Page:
As well as the Lexcel accreditation, Reinhold has been determined to keep her team’s mission front of mind for all of the 12 members. In her Dubai office hangs a poster setting out the team’s strategy map, vision, mission and values.
‘The company uses the Harvard Balanced Scorecard strategic planning methodology, and I thought, “Let’s try this for ourselves and give our department focus”,’ she explains.
‘That, plus the Lexcel accreditation, has really helped us, and everything positive that we have achieved in terms of awards and recognition came after we made those changes. I’m a great believer in applying formal strategic planning methodology to the in-house legal team.’
In addition to helping maintain focus when developing the legal team into what it is today, Reinhold says that these formal initiatives have had positive ripple effects throughout the department and business.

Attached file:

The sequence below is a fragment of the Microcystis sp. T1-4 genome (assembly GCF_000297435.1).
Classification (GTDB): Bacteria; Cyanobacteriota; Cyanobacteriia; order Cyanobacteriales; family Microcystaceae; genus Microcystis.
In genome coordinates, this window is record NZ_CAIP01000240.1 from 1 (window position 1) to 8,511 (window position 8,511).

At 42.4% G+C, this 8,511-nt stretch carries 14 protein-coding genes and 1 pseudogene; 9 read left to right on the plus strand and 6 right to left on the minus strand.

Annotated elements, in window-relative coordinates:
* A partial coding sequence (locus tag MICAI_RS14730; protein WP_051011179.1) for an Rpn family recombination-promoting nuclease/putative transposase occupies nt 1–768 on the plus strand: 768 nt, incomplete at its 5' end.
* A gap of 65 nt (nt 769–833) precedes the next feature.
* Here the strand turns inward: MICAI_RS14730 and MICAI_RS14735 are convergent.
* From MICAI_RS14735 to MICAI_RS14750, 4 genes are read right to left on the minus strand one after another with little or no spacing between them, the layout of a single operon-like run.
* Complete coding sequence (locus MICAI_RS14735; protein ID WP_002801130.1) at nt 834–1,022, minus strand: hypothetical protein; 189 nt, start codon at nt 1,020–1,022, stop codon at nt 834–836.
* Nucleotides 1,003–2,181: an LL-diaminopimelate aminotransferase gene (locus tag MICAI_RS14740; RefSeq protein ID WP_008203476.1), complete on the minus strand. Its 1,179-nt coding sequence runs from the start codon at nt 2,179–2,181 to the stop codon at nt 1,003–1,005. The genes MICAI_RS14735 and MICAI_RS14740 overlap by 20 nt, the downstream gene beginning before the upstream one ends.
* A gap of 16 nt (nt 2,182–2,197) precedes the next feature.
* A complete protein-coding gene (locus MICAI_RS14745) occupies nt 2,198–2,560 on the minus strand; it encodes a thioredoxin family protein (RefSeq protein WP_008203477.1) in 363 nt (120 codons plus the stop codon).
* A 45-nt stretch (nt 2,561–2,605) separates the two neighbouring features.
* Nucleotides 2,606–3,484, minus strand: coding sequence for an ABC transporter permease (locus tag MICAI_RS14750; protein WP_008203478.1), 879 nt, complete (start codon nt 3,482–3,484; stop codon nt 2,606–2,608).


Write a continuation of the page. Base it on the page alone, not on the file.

‘It really helps with engagement and has assisted massively with internal customer satisfaction as well. It’s had a lot of positive ripple effects, in particular the performance of the team and morale, because people need to understand why we are here and what we are trying to achieve. Also the strategy process: the whole point of it is to force us to rationalise strategic projects during the year,’ she explains.
‘Otherwise, you are going to find, as our company did, that you are running around chasing all these things and you’re not actually able to be satisfied that you’ve got any of them finished – or, if you have got them finished, that they were finished in a quality way.’